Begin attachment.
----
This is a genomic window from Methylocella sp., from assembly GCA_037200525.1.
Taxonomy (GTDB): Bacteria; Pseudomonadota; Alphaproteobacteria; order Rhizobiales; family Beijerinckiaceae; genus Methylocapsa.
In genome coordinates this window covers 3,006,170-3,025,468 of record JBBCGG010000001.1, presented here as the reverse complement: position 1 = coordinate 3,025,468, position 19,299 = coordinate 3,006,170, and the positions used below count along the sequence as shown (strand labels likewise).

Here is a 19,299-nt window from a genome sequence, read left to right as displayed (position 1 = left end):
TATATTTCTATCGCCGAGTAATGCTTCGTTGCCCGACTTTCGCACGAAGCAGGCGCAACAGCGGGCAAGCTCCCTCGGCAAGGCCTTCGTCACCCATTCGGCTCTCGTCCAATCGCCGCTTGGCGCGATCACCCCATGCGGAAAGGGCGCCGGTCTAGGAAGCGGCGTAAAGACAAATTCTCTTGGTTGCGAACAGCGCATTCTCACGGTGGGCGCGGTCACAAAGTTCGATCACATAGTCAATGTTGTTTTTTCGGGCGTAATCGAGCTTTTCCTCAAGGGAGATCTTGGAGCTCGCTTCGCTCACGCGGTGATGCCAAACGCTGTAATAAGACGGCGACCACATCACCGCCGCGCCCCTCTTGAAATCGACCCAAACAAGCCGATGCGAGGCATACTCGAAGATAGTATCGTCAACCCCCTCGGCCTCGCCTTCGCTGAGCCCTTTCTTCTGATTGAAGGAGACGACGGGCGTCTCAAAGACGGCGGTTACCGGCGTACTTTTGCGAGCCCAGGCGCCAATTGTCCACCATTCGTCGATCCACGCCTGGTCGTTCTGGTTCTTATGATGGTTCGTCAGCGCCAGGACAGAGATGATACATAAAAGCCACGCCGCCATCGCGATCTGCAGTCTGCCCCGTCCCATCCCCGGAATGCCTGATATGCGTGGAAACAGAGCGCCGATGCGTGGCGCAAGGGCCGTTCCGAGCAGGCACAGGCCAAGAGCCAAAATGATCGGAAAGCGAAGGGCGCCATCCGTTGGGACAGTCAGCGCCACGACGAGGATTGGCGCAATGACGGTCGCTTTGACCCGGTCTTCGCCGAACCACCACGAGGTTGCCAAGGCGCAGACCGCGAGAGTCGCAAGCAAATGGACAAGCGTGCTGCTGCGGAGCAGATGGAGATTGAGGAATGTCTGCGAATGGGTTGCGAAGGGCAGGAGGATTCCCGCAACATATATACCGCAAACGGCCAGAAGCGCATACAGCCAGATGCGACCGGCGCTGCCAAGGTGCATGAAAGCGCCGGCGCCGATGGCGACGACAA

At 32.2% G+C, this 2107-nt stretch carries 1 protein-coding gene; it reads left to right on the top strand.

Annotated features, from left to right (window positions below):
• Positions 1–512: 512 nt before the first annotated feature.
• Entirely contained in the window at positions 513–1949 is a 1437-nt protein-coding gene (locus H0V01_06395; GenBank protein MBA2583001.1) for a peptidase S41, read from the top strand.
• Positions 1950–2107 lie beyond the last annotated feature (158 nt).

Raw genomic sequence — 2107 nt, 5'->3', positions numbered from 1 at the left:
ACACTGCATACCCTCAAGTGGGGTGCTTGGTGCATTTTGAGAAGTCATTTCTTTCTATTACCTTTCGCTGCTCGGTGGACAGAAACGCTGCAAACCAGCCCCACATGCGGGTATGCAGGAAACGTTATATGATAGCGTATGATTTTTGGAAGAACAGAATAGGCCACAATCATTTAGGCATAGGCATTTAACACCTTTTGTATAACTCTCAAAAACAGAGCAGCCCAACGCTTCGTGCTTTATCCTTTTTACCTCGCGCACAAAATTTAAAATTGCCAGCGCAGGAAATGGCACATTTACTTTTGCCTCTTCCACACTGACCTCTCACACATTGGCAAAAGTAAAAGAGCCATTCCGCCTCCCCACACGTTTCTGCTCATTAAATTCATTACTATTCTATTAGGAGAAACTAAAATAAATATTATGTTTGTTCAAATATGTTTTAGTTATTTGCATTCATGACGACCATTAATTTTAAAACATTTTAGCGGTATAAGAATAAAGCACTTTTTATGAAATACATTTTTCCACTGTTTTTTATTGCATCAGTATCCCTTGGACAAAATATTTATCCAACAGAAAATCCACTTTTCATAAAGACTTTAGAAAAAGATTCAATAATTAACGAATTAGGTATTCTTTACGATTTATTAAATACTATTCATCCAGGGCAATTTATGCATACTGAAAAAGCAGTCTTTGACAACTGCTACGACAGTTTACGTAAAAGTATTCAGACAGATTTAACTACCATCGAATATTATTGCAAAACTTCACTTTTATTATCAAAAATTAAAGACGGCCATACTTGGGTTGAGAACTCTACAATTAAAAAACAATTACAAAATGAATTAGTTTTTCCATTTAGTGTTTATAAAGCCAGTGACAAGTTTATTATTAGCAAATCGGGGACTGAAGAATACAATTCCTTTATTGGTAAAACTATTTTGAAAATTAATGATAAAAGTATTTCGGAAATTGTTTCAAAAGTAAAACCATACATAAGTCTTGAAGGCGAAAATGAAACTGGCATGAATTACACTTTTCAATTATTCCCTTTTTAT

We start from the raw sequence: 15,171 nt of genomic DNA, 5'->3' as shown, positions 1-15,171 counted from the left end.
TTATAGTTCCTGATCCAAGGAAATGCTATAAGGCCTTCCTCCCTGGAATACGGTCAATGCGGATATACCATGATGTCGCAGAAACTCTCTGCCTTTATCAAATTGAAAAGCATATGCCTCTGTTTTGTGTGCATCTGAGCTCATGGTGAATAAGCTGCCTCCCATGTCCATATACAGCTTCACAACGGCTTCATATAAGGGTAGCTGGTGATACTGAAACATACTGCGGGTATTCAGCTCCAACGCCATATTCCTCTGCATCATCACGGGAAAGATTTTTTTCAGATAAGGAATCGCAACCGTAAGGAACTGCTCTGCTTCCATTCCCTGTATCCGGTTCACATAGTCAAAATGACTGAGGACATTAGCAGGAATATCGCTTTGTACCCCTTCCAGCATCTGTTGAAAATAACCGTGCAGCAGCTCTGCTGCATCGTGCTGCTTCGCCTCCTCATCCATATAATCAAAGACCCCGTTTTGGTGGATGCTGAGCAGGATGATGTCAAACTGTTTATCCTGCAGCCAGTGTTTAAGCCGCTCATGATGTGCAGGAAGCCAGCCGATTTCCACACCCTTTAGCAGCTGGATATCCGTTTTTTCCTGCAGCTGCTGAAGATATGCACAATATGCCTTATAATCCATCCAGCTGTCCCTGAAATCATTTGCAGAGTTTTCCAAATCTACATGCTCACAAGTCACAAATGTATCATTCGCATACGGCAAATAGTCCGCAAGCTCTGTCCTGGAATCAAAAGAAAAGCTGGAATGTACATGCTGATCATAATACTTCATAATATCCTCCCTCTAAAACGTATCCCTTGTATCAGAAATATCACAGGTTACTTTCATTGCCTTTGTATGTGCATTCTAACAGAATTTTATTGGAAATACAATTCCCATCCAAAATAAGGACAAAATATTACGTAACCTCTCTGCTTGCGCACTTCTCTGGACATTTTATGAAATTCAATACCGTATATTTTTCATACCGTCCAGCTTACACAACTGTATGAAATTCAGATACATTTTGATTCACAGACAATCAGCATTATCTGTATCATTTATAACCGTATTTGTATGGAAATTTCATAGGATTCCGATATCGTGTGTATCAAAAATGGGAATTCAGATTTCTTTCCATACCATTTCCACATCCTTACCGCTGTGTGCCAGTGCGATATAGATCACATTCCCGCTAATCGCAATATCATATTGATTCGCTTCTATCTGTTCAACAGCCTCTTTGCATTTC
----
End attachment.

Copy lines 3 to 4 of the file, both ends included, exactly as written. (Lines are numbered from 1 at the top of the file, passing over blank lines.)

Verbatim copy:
In genome coordinates this window covers 3,006,170-3,025,468 of record JBBCGG010000001.1, presented here as the reverse complement: position 1 = coordinate 3,025,468, position 19,299 = coordinate 3,006,170, and the positions used below count along the sequence as shown (strand labels likewise).

Here is a 19,299-nt window from a genome sequence, read left to right as displayed (position 1 = left end):